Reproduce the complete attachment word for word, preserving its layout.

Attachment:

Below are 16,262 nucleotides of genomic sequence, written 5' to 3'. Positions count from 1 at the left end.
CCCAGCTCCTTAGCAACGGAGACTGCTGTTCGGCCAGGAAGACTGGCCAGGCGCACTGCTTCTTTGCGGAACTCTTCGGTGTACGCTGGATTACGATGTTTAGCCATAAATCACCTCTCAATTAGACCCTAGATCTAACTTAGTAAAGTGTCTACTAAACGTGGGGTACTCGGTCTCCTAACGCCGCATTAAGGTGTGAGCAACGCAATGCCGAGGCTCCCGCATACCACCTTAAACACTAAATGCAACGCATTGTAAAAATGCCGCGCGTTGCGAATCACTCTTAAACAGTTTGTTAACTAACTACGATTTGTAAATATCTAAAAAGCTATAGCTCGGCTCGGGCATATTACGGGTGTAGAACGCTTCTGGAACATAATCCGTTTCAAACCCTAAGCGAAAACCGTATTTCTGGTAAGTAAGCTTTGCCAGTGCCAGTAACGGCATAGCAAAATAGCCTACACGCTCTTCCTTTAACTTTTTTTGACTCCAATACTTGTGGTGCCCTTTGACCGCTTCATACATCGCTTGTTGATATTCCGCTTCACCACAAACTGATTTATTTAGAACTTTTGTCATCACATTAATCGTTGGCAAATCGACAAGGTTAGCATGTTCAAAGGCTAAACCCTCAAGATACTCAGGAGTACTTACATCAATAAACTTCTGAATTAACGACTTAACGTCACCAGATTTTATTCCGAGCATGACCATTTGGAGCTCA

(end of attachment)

Below are 16,262 nucleotides of genomic sequence, written 5' to 3'. Positions count from 1 at the left end.
CCCAGCTCCTTAGCAACGGAGACTGCTGTTCGGCCAGGAAGACTGGCCAGGCGCACTGCTTCTTTGCGGAACTCTTCGGTGTACGCTGGATTACGATGTTTAGCCATAAATCACCTCTCAATTAGACCCTAGATCTAACTTAGTAAAGTGTCTACTAAACGTGGGGTACTCGGTCTCCTAACGCCGCATTAAGGTGTGAGCAACGCAATGCCGAGGCTCCCGCATACCACCTTAAACACTAAATGCAACGCATTGTAAAAATGCCGCGCGTTGCGAATCACTCTTAAACAGTTTGTTAACTAACTACGATTTGTAAATATCTAAAAAGCTATAGCTCGGCTCGGGCATATTACGGGTGTAGAACGCTTCTGGAACATAATCCGTTTCAAACCCTAAGCGAAAACCGTATTTCTGGTAAGTAAGCTTTGCCAGTGCCAGTAACGGCATAGCAAAATAGCCTACACGCTCTTCCTTTAACTTTTTTTGACTCCAATACTTGTGGTGCCCTTTGACCGCTTCATACATCGCTTGTTGATATTCCGCTTCACCACAAACTGATTTATTTAGAACTTTTGTCATCACATTAATCGTTGGCAAATCGACAAGGTTAGCATGTTCAAAGGCTAAACCCTCAAGATACTCAGGAGTACTTACATCAATAAACTTCTGAATTAACGACTTAACGTCACCAGATTTTATTCCGAGCATGACCATTTGGAGCTCA